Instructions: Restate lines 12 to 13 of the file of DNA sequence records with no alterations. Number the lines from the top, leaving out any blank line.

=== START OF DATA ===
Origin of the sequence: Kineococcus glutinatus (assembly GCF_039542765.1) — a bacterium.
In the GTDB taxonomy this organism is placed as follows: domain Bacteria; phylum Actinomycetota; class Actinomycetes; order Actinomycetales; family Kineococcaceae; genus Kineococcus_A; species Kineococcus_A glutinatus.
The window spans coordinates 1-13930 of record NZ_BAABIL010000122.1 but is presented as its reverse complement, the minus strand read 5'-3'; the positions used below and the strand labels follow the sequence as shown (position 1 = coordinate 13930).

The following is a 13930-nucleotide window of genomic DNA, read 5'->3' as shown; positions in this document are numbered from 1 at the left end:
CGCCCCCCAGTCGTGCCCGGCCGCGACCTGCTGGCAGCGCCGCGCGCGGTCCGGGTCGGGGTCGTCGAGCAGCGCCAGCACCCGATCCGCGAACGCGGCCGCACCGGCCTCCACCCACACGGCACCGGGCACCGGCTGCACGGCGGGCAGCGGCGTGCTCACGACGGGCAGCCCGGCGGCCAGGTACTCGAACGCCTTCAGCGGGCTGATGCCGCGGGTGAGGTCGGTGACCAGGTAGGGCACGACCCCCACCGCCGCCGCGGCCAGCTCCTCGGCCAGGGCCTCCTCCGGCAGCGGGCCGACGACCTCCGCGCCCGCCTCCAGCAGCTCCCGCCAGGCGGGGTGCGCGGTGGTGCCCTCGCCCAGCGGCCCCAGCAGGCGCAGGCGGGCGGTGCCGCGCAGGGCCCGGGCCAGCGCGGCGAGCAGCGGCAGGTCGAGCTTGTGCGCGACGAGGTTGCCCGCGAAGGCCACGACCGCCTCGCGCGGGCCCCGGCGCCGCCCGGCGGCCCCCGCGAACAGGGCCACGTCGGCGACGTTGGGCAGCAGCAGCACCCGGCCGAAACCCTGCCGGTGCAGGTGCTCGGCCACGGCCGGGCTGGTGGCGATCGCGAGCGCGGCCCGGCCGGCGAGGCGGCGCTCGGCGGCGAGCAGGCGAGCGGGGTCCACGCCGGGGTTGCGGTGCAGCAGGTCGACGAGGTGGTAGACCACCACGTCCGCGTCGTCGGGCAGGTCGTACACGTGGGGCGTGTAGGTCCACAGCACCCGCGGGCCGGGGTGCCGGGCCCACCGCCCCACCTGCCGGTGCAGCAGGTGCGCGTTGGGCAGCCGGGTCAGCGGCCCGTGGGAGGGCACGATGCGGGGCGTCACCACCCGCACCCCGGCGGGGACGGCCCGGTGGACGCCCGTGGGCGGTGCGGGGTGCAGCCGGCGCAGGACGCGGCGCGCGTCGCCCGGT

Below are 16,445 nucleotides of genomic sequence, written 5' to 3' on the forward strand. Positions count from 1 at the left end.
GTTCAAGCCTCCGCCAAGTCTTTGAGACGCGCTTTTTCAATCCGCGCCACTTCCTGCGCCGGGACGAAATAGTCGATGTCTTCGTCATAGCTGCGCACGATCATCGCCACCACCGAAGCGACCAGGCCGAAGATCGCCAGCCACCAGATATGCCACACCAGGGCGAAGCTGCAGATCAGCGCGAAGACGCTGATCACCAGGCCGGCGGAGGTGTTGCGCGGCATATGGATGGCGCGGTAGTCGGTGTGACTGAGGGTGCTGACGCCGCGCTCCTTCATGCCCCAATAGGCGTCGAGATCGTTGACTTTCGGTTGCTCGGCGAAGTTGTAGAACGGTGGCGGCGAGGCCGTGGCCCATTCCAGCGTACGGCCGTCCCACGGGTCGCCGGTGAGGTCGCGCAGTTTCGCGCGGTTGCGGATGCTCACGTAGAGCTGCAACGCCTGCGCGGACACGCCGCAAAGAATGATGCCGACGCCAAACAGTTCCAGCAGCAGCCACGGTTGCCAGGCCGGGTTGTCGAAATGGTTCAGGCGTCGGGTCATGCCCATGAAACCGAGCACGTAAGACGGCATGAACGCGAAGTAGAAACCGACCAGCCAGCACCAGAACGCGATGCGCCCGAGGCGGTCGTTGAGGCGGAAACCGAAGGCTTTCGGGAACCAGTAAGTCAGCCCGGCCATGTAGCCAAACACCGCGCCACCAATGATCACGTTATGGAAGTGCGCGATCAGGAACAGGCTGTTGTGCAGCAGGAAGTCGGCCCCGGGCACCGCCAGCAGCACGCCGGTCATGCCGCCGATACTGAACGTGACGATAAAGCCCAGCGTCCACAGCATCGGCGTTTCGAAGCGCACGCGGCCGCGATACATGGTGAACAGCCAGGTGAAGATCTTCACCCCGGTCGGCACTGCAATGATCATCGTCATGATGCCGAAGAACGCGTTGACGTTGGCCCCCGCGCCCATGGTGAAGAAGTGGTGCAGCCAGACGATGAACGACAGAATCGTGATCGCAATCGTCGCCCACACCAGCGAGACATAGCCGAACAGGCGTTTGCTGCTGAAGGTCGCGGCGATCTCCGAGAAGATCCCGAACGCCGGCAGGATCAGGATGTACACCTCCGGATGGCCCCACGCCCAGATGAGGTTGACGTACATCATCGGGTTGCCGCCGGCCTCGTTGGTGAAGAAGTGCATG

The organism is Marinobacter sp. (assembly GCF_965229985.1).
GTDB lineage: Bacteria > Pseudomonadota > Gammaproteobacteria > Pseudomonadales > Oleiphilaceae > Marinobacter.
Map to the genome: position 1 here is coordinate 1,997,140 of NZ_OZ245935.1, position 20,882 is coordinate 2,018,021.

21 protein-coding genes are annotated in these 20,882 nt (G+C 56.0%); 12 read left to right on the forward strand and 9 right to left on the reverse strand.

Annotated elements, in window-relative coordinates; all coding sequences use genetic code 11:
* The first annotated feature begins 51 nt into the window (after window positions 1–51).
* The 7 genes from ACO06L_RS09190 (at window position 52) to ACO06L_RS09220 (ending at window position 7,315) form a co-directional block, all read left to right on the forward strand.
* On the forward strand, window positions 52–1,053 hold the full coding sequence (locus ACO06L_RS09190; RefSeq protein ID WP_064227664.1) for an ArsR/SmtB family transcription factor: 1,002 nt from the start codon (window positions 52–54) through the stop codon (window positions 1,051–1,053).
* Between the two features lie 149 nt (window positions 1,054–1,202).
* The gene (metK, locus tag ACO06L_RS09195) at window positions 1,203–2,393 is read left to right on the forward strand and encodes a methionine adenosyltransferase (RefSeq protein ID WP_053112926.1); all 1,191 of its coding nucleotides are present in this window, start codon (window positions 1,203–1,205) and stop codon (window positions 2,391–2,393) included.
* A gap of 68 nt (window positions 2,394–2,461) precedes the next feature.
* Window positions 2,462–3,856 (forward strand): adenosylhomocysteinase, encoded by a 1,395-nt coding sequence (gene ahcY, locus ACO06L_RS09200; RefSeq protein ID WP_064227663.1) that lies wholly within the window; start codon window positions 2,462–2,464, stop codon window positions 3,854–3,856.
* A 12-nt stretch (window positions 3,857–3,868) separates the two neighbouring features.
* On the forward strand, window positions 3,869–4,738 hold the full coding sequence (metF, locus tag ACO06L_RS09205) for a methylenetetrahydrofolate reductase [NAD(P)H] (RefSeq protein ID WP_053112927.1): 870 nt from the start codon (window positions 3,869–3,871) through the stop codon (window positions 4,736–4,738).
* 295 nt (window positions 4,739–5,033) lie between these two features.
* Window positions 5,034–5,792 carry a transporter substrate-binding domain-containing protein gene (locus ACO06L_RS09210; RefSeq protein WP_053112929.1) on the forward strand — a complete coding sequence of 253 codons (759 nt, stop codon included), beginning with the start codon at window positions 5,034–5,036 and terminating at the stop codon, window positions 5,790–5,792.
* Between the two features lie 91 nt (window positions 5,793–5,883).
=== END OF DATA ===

Annotated elements, in window-relative coordinates; all coding sequences use genetic code 11:
* The first annotated feature begins 51 nt into the window (after window positions 1–51).